Composition of study
There are several items that are important to include in a demographic study to ensure a business is reaching their audience. Some of these items include:
Age group of consumer - when you are targeting teenagers, you should be looking at age groups between 13-18. When targeting seniors the age group would be 60-over
Spending capacity - disposable income figures are typically available by using information available on census websites
Specific consumer - when marketing oftentimes products are more suitable for men than women or vice versa
Creating a strong demographic profile for your business can help you ensure you can reach your target market. Businesses who take the time to create a good demographic study can typically tailor their marketing more effectively in order to reach the audience they wish to market their products for.
Census Bureau data can be retrieved from the US Census Bureau at http://www.census.gov/econ/geography.html
Business planning needs include risk and risk management in: cost management, scheduling, equity and debt.
That's all well and good, but how do you KNOW what your risks are? Well the short of it is, you don't KNOW what all the possible risks are. You plan for production failure, and sure enough you will have a transportation of goods issue.
To understand how to overcome risks, know your resources. Since all risk can not be planned for, it is important to include who to contact in certain project risks. Know your investors, bank lenders, SBA (small business administration) contacts, local businesses, and professional associations. Keeping these numbers at hand can help you in the event of a calamity.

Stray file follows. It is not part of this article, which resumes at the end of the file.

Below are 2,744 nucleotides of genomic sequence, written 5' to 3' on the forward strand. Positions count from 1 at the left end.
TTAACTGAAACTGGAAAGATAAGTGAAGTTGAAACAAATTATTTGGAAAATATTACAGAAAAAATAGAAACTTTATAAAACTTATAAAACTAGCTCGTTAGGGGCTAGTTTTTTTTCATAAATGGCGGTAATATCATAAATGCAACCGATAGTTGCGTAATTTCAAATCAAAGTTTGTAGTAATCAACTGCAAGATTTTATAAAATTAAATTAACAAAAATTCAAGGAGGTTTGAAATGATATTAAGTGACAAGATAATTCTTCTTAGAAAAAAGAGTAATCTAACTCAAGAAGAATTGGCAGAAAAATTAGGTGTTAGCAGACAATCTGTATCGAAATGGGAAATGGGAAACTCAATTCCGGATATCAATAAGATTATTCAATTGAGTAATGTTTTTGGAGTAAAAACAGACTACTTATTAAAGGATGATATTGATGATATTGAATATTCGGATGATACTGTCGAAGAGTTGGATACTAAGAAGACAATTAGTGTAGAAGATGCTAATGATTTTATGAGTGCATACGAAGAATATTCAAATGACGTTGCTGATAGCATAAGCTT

Good, verifiable resources for risk management include:
Books by Harold Kerzner (most of which are on Amazon.com)
The Risk Management Association http://www.rmahq.org/RMA/
The Project Management Institute http://www.pmi.org/info/default.asp
Tailored business plans can cost a few hundred dollars or thousands of dollars, but that does not mean that you HAVE to purchase a tailored business plan.
You may want to purchase a tailored business plan if you have done the recommended Web research and are still not sure how to proceed. You may want to purchase a business plan consultant if you are looking at high up front capital (this is found especially in manufacturing and financing industries).
You may NOT want to purchase a tailored business plan if you are developing a service industry, or a small business that does not require a massive up front investment.
The decision to choose a writer or consultant for your business plan should be based on the following questions:
Do you have the TIME to write a business plan?
Do you have the ABILITY to write a business plan?
Do you lack the MONEY to pay for a business plan?
If you answered yes to any of the above, do not hire a consultant. Instead, search for simple, easy to navigate templates and outlines that will assist you. If you find that the business plan is taking too much of your time, energy, and ability, then look into hiring a consultant. Many will be happy to simply edit your business plan at a reduced price.
There is a plethora of business plan outlines and templates that are free and located on the Internet. A simple search in any search engine will bring you literally hundreds of thousands of consultants, templates, outlines, and so forth.
The Small Business Administration has several guides to writing the business plan at http://www.sba.gov/index.html
The Center For Business Planning has several business plan templates I have enjoyed using